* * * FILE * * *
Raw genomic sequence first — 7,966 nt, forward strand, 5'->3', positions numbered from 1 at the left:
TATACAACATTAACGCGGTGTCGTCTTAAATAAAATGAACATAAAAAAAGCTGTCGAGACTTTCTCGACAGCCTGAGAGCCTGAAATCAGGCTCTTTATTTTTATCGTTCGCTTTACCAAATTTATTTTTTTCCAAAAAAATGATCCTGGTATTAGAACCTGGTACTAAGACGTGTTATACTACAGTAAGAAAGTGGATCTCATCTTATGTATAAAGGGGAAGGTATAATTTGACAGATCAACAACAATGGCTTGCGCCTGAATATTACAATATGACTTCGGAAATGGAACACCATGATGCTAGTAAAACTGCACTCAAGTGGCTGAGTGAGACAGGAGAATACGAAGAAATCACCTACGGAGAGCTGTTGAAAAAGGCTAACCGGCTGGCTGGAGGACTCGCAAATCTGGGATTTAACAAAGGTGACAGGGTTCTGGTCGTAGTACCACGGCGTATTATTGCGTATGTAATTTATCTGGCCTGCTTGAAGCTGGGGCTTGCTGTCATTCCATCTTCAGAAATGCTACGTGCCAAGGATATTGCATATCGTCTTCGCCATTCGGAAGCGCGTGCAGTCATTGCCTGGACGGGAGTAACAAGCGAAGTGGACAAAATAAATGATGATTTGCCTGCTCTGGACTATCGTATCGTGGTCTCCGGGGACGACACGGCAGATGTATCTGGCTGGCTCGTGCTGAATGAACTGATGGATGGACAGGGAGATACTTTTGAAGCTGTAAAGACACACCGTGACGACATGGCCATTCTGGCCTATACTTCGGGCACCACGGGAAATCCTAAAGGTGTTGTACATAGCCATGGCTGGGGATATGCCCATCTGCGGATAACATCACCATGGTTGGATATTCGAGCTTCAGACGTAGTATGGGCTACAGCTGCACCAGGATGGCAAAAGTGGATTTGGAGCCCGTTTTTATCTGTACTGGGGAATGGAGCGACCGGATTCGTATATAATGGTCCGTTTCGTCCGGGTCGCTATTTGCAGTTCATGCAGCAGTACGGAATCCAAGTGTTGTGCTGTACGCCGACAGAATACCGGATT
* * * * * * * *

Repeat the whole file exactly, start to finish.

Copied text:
Raw genomic sequence first — 7,966 nt, forward strand, 5'->3', positions numbered from 1 at the left:
TATACAACATTAACGCGGTGTCGTCTTAAATAAAATGAACATAAAAAAAGCTGTCGAGACTTTCTCGACAGCCTGAGAGCCTGAAATCAGGCTCTTTATTTTTATCGTTCGCTTTACCAAATTTATTTTTTTCCAAAAAAATGATCCTGGTATTAGAACCTGGTACTAAGACGTGTTATACTACAGTAAGAAAGTGGATCTCATCTTATGTATAAAGGGGAAGGTATAATTTGACAGATCAACAACAATGGCTTGCGCCTGAATATTACAATATGACTTCGGAAATGGAACACCATGATGCTAGTAAAACTGCACTCAAGTGGCTGAGTGAGACAGGAGAATACGAAGAAATCACCTACGGAGAGCTGTTGAAAAAGGCTAACCGGCTGGCTGGAGGACTCGCAAATCTGGGATTTAACAAAGGTGACAGGGTTCTGGTCGTAGTACCACGGCGTATTATTGCGTATGTAATTTATCTGGCCTGCTTGAAGCTGGGGCTTGCTGTCATTCCATCTTCAGAAATGCTACGTGCCAAGGATATTGCATATCGTCTTCGCCATTCGGAAGCGCGTGCAGTCATTGCCTGGACGGGAGTAACAAGCGAAGTGGACAAAATAAATGATGATTTGCCTGCTCTGGACTATCGTATCGTGGTCTCCGGGGACGACACGGCAGATGTATCTGGCTGGCTCGTGCTGAATGAACTGATGGATGGACAGGGAGATACTTTTGAAGCTGTAAAGACACACCGTGACGACATGGCCATTCTGGCCTATACTTCGGGCACCACGGGAAATCCTAAAGGTGTTGTACATAGCCATGGCTGGGGATATGCCCATCTGCGGATAACATCACCATGGTTGGATATTCGAGCTTCAGACGTAGTATGGGCTACAGCTGCACCAGGATGGCAAAAGTGGATTTGGAGCCCGTTTTTATCTGTACTGGGGAATGGAGCGACCGGATTCGTATATAATGGTCCGTTTCGTCCGGGTCGCTATTTGCAGTTCATGCAGCAGTACGGAATCCAAGTGTTGTGCTGTACGCCGACAGAATACCGGATT